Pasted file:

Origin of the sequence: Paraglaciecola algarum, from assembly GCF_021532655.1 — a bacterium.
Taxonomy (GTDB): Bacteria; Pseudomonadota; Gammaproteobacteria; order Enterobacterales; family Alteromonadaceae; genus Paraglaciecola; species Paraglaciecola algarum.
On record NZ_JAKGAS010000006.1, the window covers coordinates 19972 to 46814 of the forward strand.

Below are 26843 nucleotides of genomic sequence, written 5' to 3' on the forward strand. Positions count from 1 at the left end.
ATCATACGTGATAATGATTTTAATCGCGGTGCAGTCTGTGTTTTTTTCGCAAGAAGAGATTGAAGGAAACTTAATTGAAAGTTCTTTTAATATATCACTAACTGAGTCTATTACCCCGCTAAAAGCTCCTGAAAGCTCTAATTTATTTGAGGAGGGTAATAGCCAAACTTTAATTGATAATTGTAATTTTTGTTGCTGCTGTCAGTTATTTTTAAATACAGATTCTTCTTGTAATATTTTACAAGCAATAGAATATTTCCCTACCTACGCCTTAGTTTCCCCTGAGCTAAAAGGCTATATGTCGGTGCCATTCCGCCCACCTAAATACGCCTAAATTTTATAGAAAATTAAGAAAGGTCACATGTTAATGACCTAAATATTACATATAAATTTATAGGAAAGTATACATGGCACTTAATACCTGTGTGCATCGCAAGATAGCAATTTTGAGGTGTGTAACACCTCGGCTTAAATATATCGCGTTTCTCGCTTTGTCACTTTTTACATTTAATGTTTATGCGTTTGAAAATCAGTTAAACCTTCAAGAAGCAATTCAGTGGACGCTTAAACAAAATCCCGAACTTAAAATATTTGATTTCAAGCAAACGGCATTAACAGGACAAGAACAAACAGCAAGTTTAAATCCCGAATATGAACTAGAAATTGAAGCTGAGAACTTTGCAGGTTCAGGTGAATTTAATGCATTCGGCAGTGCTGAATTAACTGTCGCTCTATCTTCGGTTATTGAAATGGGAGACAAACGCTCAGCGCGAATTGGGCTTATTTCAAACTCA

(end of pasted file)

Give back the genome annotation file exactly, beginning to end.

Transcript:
Origin of the sequence: Paraglaciecola algarum, from assembly GCF_021532655.1 — a bacterium.
Taxonomy (GTDB): Bacteria; Pseudomonadota; Gammaproteobacteria; order Enterobacterales; family Alteromonadaceae; genus Paraglaciecola; species Paraglaciecola algarum.
On record NZ_JAKGAS010000006.1, the window covers coordinates 19972 to 46814 of the forward strand.

Below are 26843 nucleotides of genomic sequence, written 5' to 3' on the forward strand. Positions count from 1 at the left end.
ATCATACGTGATAATGATTTTAATCGCGGTGCAGTCTGTGTTTTTTTCGCAAGAAGAGATTGAAGGAAACTTAATTGAAAGTTCTTTTAATATATCACTAACTGAGTCTATTACCCCGCTAAAAGCTCCTGAAAGCTCTAATTTATTTGAGGAGGGTAATAGCCAAACTTTAATTGATAATTGTAATTTTTGTTGCTGCTGTCAGTTATTTTTAAATACAGATTCTTCTTGTAATATTTTACAAGCAATAGAATATTTCCCTACCTACGCCTTAGTTTCCCCTGAGCTAAAAGGCTATATGTCGGTGCCATTCCGCCCACCTAAATACGCCTAAATTTTATAGAAAATTAAGAAAGGTCACATGTTAATGACCTAAATATTACATATAAATTTATAGGAAAGTATACATGGCACTTAATACCTGTGTGCATCGCAAGATAGCAATTTTGAGGTGTGTAACACCTCGGCTTAAATATATCGCGTTTCTCGCTTTGTCACTTTTTACATTTAATGTTTATGCGTTTGAAAATCAGTTAAACCTTCAAGAAGCAATTCAGTGGACGCTTAAACAAAATCCCGAACTTAAAATATTTGATTTCAAGCAAACGGCATTAACAGGACAAGAACAAACAGCAAGTTTAAATCCCGAATATGAACTAGAAATTGAAGCTGAGAACTTTGCAGGTTCAGGTGAATTTAATGCATTCGGCAGTGCTGAATTAACTGTCGCTCTATCTTCGGTTATTGAAATGGGAGACAAACGCTCAGCGCGAATTGGGCTTATTTCAAACTCA